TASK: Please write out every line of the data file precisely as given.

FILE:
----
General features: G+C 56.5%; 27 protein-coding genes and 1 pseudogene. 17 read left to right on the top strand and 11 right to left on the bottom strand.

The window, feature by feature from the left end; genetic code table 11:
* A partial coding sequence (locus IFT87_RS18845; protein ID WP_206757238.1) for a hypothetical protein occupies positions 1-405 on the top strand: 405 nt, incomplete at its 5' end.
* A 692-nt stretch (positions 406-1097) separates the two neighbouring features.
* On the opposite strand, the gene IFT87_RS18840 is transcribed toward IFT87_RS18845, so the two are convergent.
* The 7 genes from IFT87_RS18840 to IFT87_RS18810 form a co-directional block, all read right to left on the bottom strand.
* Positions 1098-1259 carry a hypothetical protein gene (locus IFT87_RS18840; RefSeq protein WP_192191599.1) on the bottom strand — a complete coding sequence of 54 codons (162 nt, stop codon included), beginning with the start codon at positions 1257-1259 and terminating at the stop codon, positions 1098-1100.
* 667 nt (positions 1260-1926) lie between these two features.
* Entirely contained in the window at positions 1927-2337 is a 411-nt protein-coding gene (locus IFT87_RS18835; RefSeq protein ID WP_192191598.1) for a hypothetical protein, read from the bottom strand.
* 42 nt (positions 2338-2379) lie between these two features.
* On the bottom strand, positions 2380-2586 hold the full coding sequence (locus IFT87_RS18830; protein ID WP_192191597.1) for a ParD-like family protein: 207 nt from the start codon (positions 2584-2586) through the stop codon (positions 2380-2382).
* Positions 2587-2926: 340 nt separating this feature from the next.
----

General features: G+C 56.5%; 27 protein-coding genes and 1 pseudogene. 17 read left to right on the top strand and 11 right to left on the bottom strand.

The window, feature by feature from the left end; genetic code table 11:
* A partial coding sequence (locus IFT87_RS18845; protein ID WP_206757238.1) for a hypothetical protein occupies positions 1-405 on the top strand: 405 nt, incomplete at its 5' end.
* A 692-nt stretch (positions 406-1097) separates the two neighbouring features.
* On the opposite strand, the gene IFT87_RS18840 is transcribed toward IFT87_RS18845, so the two are convergent.
* The 7 genes from IFT87_RS18840 to IFT87_RS18810 form a co-directional block, all read right to left on the bottom strand.
* Positions 1098-1259 carry a hypothetical protein gene (locus IFT87_RS18840; RefSeq protein WP_192191599.1) on the bottom strand — a complete coding sequence of 54 codons (162 nt, stop codon included), beginning with the start codon at positions 1257-1259 and terminating at the stop codon, positions 1098-1100.
* 667 nt (positions 1260-1926) lie between these two features.
* Entirely contained in the window at positions 1927-2337 is a 411-nt protein-coding gene (locus IFT87_RS18835; RefSeq protein ID WP_192191598.1) for a hypothetical protein, read from the bottom strand.
* 42 nt (positions 2338-2379) lie between these two features.
* On the bottom strand, positions 2380-2586 hold the full coding sequence (locus IFT87_RS18830; protein ID WP_192191597.1) for a ParD-like family protein: 207 nt from the start codon (positions 2584-2586) through the stop codon (positions 2380-2382).
* Positions 2587-2926: 340 nt separating this feature from the next.